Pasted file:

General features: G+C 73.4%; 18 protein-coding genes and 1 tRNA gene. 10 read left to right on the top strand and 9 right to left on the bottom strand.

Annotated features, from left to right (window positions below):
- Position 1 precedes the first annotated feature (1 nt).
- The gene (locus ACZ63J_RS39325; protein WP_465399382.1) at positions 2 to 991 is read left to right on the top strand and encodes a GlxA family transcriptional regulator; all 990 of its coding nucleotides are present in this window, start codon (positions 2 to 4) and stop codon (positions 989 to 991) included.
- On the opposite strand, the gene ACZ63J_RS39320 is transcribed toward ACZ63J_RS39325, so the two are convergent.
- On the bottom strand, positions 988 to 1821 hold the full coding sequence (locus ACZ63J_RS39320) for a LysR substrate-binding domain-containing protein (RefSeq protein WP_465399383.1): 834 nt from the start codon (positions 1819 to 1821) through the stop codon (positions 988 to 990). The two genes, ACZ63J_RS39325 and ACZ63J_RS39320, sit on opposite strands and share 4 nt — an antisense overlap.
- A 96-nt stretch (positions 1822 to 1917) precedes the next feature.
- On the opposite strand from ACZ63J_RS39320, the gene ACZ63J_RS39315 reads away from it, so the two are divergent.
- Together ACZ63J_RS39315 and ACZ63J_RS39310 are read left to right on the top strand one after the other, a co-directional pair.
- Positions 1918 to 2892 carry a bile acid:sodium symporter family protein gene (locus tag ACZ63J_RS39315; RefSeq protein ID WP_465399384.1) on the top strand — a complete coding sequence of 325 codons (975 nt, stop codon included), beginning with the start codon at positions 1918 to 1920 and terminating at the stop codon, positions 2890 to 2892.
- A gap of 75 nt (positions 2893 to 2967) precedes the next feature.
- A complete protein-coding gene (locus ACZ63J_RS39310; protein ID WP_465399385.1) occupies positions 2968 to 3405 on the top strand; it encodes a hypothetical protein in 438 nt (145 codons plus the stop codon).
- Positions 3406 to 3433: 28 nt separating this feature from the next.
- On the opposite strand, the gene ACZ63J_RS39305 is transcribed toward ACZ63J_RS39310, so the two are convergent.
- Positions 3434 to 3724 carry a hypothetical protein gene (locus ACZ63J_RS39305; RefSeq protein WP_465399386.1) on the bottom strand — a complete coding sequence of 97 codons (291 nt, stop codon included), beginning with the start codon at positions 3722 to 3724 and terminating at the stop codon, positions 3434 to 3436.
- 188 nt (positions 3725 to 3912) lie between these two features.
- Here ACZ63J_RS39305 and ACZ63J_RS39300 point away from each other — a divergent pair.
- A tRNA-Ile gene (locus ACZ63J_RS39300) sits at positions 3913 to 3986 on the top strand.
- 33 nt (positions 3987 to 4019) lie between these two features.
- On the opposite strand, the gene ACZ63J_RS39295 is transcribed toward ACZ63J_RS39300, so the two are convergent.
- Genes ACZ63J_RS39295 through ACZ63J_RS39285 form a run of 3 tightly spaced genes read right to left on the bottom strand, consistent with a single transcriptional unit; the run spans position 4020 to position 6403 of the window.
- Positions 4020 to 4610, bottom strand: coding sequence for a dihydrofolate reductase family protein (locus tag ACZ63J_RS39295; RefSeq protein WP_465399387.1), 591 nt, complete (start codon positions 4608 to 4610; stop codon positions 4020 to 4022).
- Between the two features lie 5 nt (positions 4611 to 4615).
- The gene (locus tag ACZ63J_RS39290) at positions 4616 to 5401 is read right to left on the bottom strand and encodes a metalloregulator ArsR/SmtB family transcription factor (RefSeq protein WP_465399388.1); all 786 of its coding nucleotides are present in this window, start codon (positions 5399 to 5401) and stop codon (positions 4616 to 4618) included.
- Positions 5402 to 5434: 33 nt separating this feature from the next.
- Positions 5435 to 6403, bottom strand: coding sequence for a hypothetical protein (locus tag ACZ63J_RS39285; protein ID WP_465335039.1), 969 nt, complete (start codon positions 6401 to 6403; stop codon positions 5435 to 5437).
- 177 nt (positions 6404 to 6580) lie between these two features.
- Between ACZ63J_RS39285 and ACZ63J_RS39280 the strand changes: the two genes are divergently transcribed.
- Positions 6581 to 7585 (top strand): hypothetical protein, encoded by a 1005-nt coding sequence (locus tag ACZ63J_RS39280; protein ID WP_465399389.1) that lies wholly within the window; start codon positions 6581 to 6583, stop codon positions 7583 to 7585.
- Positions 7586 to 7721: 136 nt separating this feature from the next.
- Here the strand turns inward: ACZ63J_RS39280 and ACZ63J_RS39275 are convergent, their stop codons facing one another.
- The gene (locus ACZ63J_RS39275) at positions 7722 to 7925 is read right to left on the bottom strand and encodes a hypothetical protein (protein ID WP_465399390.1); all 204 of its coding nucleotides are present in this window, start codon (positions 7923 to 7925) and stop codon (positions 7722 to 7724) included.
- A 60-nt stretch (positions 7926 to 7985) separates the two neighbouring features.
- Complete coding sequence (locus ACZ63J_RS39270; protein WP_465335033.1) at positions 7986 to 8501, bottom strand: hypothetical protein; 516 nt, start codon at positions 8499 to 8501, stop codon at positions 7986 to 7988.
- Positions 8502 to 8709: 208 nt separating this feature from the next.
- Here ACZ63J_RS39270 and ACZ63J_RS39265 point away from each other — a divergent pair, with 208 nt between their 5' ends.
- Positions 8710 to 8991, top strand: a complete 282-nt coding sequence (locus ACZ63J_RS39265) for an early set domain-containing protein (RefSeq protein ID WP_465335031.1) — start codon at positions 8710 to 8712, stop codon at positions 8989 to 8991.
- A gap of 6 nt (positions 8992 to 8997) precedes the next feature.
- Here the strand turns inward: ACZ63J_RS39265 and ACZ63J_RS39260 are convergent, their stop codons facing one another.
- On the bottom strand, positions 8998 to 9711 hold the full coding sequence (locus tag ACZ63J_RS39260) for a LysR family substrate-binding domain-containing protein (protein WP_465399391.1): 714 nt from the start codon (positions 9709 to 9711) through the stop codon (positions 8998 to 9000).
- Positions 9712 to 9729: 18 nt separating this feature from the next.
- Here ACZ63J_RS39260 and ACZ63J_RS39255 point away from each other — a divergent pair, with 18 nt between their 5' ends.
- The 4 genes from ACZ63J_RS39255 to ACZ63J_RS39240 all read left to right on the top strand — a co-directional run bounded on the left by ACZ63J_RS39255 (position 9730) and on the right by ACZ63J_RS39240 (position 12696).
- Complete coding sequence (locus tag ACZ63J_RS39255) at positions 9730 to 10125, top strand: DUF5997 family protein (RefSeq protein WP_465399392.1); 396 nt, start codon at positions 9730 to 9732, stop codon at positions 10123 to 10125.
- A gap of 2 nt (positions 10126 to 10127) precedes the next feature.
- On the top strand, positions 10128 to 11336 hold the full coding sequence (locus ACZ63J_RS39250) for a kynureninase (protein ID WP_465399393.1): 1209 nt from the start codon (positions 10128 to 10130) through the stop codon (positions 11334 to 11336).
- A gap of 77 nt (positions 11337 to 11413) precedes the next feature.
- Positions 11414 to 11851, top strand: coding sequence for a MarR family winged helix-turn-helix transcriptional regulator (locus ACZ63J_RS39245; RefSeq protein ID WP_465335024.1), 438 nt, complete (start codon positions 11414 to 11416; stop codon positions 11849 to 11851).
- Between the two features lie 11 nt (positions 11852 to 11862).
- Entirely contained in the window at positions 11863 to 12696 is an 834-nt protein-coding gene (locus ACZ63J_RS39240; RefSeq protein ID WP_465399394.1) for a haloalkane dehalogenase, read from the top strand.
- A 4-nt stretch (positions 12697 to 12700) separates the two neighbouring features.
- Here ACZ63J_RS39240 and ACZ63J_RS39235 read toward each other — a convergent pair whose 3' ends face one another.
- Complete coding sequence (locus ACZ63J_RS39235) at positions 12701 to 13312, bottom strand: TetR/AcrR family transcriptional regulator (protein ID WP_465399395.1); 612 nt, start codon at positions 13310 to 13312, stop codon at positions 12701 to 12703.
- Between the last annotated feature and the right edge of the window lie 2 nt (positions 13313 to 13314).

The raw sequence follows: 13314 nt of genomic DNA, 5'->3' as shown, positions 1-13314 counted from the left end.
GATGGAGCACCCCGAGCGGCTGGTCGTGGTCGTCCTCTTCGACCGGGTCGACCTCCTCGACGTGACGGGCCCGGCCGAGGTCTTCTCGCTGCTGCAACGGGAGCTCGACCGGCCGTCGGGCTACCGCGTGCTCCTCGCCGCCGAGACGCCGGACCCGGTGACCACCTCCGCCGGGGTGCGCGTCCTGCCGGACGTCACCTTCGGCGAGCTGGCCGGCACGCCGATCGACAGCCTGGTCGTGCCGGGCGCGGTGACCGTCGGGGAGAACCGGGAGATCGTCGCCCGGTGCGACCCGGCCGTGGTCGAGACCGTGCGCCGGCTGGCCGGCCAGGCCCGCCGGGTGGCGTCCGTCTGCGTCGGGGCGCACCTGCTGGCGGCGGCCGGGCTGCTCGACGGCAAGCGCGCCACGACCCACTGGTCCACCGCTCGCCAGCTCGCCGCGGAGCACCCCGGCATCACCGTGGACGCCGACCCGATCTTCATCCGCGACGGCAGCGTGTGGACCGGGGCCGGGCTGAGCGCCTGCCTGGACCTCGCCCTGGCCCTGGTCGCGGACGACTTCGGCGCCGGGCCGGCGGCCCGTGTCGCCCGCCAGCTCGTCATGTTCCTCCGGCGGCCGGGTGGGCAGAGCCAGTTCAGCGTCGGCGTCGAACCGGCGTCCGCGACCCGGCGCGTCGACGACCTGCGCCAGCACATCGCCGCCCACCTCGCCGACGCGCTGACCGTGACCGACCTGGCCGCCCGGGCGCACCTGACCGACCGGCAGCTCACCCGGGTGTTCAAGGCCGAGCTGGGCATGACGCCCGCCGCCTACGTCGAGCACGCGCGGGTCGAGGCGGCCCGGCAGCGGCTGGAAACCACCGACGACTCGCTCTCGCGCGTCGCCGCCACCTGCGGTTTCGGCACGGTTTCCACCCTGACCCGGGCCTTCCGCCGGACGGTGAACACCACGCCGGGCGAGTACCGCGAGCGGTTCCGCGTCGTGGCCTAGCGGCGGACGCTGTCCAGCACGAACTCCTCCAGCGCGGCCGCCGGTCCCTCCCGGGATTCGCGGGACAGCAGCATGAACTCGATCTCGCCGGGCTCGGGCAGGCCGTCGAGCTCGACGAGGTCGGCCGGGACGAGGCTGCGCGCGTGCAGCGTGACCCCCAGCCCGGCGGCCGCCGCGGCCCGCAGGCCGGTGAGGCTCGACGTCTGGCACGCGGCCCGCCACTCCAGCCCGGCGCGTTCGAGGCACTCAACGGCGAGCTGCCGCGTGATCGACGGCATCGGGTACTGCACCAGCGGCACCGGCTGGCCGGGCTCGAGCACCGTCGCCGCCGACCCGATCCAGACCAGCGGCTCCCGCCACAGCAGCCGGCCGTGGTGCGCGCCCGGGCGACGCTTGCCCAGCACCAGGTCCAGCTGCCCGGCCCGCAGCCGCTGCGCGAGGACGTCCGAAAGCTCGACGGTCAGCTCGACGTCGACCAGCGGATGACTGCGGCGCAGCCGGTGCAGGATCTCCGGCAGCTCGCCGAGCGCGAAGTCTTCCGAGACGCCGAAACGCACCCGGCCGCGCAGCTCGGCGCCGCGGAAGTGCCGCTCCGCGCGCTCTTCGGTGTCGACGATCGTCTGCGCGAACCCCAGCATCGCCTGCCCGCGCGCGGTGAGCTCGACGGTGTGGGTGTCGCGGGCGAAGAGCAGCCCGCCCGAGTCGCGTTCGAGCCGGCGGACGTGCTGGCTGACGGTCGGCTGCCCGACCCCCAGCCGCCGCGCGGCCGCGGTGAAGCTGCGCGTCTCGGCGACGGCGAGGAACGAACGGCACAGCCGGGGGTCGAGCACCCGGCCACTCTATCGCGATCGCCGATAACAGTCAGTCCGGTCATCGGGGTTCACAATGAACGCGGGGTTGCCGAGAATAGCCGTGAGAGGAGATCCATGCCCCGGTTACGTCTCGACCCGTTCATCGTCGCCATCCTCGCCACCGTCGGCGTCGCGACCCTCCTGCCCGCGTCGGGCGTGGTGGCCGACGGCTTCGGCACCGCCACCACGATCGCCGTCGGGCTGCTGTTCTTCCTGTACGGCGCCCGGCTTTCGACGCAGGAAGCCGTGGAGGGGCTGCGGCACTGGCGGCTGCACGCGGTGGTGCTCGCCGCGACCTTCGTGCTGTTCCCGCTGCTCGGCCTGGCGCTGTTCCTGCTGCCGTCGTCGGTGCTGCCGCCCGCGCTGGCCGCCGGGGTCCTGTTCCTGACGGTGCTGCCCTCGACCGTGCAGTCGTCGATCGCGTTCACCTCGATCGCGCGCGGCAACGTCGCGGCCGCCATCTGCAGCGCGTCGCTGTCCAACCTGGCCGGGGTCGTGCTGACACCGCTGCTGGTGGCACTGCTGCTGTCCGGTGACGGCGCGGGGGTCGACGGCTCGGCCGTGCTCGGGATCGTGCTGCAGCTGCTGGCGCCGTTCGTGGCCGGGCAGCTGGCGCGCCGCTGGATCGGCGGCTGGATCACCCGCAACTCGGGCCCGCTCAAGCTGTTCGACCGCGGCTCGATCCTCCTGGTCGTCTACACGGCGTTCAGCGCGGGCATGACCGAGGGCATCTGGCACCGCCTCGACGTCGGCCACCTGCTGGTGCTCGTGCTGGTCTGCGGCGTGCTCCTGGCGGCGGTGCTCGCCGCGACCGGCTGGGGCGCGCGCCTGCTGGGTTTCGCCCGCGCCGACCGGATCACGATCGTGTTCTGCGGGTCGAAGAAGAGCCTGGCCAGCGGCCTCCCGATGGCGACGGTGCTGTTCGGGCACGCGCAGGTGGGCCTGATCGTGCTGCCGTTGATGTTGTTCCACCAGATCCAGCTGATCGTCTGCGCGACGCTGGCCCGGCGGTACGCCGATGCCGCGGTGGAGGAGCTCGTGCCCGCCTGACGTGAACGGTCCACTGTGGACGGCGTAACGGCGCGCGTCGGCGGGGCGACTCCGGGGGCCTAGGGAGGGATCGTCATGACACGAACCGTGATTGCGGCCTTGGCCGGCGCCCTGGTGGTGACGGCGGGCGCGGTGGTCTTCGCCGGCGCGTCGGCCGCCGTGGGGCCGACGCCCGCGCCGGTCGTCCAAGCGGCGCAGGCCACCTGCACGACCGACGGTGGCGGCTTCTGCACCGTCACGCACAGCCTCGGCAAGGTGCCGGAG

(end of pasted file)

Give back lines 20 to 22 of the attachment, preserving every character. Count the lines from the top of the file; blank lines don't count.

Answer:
- On the opposite strand, the gene ACZ63J_RS39295 is transcribed toward ACZ63J_RS39300, so the two are convergent.
- Genes ACZ63J_RS39295 through ACZ63J_RS39285 form a run of 3 tightly spaced genes read right to left on the bottom strand, consistent with a single transcriptional unit; the run spans position 4020 to position 6403 of the window.
- Positions 4020 to 4610, bottom strand: coding sequence for a dihydrofolate reductase family protein (locus tag ACZ63J_RS39295; RefSeq protein WP_465399387.1), 591 nt, complete (start codon positions 4608 to 4610; stop codon positions 4020 to 4022).